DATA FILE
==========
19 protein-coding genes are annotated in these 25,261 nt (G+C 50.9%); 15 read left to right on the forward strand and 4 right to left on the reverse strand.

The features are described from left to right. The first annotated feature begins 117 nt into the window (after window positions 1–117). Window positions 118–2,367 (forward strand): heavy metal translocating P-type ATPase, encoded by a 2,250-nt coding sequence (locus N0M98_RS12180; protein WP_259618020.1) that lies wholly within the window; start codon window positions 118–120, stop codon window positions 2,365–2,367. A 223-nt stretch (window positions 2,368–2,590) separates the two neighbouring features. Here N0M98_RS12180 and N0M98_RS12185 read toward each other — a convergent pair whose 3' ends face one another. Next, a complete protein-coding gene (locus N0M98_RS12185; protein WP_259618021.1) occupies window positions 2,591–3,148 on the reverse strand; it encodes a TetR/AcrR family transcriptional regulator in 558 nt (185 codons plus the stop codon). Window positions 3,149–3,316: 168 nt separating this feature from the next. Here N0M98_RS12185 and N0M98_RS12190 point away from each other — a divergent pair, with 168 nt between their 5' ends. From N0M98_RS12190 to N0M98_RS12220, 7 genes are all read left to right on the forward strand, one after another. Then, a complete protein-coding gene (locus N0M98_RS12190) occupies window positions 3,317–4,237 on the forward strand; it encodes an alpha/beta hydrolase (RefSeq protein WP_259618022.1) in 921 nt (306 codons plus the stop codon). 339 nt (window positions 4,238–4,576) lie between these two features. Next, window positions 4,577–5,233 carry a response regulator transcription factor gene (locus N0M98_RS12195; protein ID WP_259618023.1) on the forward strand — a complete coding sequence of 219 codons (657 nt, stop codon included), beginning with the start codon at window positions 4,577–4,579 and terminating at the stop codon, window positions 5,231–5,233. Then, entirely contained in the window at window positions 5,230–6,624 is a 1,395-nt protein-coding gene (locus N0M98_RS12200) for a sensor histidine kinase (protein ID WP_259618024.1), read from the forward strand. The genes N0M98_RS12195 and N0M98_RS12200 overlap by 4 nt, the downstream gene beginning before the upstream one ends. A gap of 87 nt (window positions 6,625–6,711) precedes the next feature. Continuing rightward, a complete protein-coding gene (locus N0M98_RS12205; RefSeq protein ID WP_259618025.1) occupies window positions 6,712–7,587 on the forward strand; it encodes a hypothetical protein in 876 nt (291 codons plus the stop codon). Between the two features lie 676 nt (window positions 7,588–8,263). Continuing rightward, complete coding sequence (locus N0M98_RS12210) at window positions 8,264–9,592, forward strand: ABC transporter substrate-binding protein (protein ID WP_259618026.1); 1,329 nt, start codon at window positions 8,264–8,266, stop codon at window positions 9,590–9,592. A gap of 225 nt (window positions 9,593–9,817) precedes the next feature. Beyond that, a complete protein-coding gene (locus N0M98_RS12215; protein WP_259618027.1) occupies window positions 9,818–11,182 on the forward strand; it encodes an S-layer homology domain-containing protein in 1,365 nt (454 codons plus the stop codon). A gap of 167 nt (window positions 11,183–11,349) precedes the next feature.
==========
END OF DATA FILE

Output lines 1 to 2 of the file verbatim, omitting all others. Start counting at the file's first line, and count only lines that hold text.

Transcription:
19 protein-coding genes are annotated in these 25,261 nt (G+C 50.9%); 15 read left to right on the forward strand and 4 right to left on the reverse strand.

The features are described from left to right. The first annotated feature begins 117 nt into the window (after window positions 1–117). Window positions 118–2,367 (forward strand): heavy metal translocating P-type ATPase, encoded by a 2,250-nt coding sequence (locus N0M98_RS12180; protein WP_259618020.1) that lies wholly within the window; start codon window positions 118–120, stop codon window positions 2,365–2,367. A 223-nt stretch (window positions 2,368–2,590) separates the two neighbouring features. Here N0M98_RS12180 and N0M98_RS12185 read toward each other — a convergent pair whose 3' ends face one another. Next, a complete protein-coding gene (locus N0M98_RS12185; protein WP_259618021.1) occupies window positions 2,591–3,148 on the reverse strand; it encodes a TetR/AcrR family transcriptional regulator in 558 nt (185 codons plus the stop codon). Window positions 3,149–3,316: 168 nt separating this feature from the next. Here N0M98_RS12185 and N0M98_RS12190 point away from each other — a divergent pair, with 168 nt between their 5' ends. From N0M98_RS12190 to N0M98_RS12220, 7 genes are all read left to right on the forward strand, one after another. Then, a complete protein-coding gene (locus N0M98_RS12190) occupies window positions 3,317–4,237 on the forward strand; it encodes an alpha/beta hydrolase (RefSeq protein WP_259618022.1) in 921 nt (306 codons plus the stop codon). 339 nt (window positions 4,238–4,576) lie between these two features. Next, window positions 4,577–5,233 carry a response regulator transcription factor gene (locus N0M98_RS12195; protein ID WP_259618023.1) on the forward strand — a complete coding sequence of 219 codons (657 nt, stop codon included), beginning with the start codon at window positions 4,577–4,579 and terminating at the stop codon, window positions 5,231–5,233. Then, entirely contained in the window at window positions 5,230–6,624 is a 1,395-nt protein-coding gene (locus N0M98_RS12200) for a sensor histidine kinase (protein ID WP_259618024.1), read from the forward strand. The genes N0M98_RS12195 and N0M98_RS12200 overlap by 4 nt, the downstream gene beginning before the upstream one ends. A gap of 87 nt (window positions 6,625–6,711) precedes the next feature. Continuing rightward, a complete protein-coding gene (locus N0M98_RS12205; RefSeq protein ID WP_259618025.1) occupies window positions 6,712–7,587 on the forward strand; it encodes a hypothetical protein in 876 nt (291 codons plus the stop codon). Between the two features lie 676 nt (window positions 7,588–8,263). Continuing rightward, complete coding sequence (locus N0M98_RS12210) at window positions 8,264–9,592, forward strand: ABC transporter substrate-binding protein (protein ID WP_259618026.1); 1,329 nt, start codon at window positions 8,264–8,266, stop codon at window positions 9,590–9,592. A gap of 225 nt (window positions 9,593–9,817) precedes the next feature. Beyond that, a complete protein-coding gene (locus N0M98_RS12215; protein WP_259618027.1) occupies window positions 9,818–11,182 on the forward strand; it encodes an S-layer homology domain-containing protein in 1,365 nt (454 codons plus the stop codon). A gap of 167 nt (window positions 11,183–11,349) precedes the next feature.